Deschutes County Audit Could Result in Medicaid Payback

An audit conducted by Accountable Behavioral Health Alliance revealed errors in patient records by Deschutes County Health Services

April 9, 2012—An August 2011 audit performed by Accountable Behavioral Health Alliance on Deschutes County Health Services is showing how difficult it is for some organizations to meet the requirements and provide the type of care expected of coordinated care organizations (CCOs).

According to the audit, which examined nine patient records and 81 claims in those records, Deschutes County Health Services had nearly a 20 percent error rate. With such a high error rate, Deschutes County could have to pay back some of its Medicaid dollars depending on another audit under way by the Oregon Health Authority's Office of Payment Accuracy and Recovery.

While Deschutes County Health Services is attempting to fix those problems, an article published recently in the Bend Bulletin about the audit seems to have made a splash—Jeff Emrick, program services manager for Deschutes County Health Services, resigned the same day the story was published.

It’s unclear whether his resignation is related to the audit. Scott Johnson, director of Deschutes County Health Services, wrote in an email to The Lund Report that Emrick now works as PacificSource's behavioral health manager.

"The timing was entirely coincidental," Johnson wrote. "Jeff has done outstanding work for us here."

Seth Bernstein, executive director of Accountable Behavioral Health Alliance, and Sandy Minta, the organization’s quality control manager who wrote the audit, attributed the high error rate to the state’s new “Integrated Services and Support Rules,” known as ISSRs.

Accountable Behavioral Health Alliance is the mental health organization (MHO) that oversees the Medicaid dollars used for mental healthcare in Deschutes, Benton, Crook, Jefferson and Lincoln counties, and routinely conducts annual audits on its biggest subcontractors.

Bernstein wouldn’t share prior error rates with The Lund Report, saying that methodologies have changed so much in the last couple of years that it would be like comparing “apples to oranges.”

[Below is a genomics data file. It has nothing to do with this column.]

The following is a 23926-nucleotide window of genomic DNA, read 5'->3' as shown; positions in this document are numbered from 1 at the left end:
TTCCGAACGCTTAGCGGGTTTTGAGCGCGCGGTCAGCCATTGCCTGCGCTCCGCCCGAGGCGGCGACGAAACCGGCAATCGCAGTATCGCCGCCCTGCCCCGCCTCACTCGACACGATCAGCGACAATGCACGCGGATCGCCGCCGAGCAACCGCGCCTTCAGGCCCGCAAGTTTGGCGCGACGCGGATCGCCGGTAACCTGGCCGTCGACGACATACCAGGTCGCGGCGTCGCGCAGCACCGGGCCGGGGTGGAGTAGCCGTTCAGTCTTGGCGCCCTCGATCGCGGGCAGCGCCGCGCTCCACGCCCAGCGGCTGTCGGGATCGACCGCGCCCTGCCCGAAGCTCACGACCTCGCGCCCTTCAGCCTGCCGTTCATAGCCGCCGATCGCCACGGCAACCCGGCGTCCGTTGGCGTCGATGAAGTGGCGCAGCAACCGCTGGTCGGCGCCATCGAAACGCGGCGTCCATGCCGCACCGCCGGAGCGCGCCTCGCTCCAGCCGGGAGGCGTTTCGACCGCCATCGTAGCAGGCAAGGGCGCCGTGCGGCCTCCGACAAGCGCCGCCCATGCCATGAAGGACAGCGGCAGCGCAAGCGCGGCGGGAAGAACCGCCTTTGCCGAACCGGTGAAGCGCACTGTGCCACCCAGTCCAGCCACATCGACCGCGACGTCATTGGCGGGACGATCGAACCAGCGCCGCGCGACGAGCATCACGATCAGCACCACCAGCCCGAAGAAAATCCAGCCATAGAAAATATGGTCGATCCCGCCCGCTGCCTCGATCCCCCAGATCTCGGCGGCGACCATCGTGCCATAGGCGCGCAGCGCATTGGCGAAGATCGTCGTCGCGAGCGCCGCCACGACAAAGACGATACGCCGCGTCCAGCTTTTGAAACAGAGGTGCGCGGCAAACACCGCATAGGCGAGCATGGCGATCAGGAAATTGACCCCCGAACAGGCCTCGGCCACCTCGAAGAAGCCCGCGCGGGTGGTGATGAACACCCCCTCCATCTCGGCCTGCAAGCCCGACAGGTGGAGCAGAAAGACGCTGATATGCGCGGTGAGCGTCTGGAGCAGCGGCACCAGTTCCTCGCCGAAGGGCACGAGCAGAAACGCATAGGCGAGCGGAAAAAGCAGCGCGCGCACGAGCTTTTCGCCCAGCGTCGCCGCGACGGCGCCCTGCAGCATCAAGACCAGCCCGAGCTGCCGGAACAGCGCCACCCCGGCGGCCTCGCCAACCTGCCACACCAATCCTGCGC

The ISSRs replaced the Oregon Administrative Rules (OARs) for mental health treatment and substance abuse treatment last year. “The OARs were cumbersome and duplicative,” Bernstein said, adding that the change was “welcome” among many providers.

ISSRs require providers to “treat the individual more holistically,” Minta said, in a way that meshes with CCOs and integrated care.

CCOs are expected to become operational in August, and integrate the physical and mental healthcare of 650,000 people on the Oregon Health Plan and reduce emergency room and specialty care use by focusing on efficient and effective healthcare.

The ISSRs regulations have numerous new requirements that go far beyond federal Medicaid rules, Bernstein said.

For example, in Oregon, everyone who accesses mental health or substance abuse services must be screened for chronic physical health conditions, such as diabetes. Once someone is identified as having a mental health problem, there’s an expectation that follow-up treatment will occur, Bernstein said.

Another change requires patients to have a “provisional assessment” and “provisional treatment plan.”

“The intent was to allow providers to use their clinical judgment and skip to the treatment process,” said Bernstein, and create a more detailed and long-term treatment plan. “That’s created a lot of confusion among providers around the entire state.”

“We are still operating under federal rules that require any billing to support the medical necessity of providing treatment and medical care,” said Minta. “The provisional plan has basically said that you don’t have to meet the requirements of a full assessment and a full treatment plan.”

A licensed health provider also must sign off on such a treatment plan within five days, otherwise it can be invalidated.

For those reasons, it’s easy for errors to occur, and a single mistake can disrupt the entire treatment plan, even though everything else might be flawless.

“It’s not the rules themselves, but how you get scored if there’s a treatment problem, and the ramification through many claims, and many charts,” Minta said.

Minta admitted that the small sample size (nine records) isn’t considered valid and would have required her to audit 319 patient records but her organization lacked the resources.

“We wanted to do a reasonable sample size that resulted in a pattern,” she said. “Once you see a pattern emerging, you have enough of a sample size for the purpose of quality management.”

Providers have asked that some of these rules be changed, Minta said, but state officials have refused.

Image for this story appears courtesy of The Oregonian.

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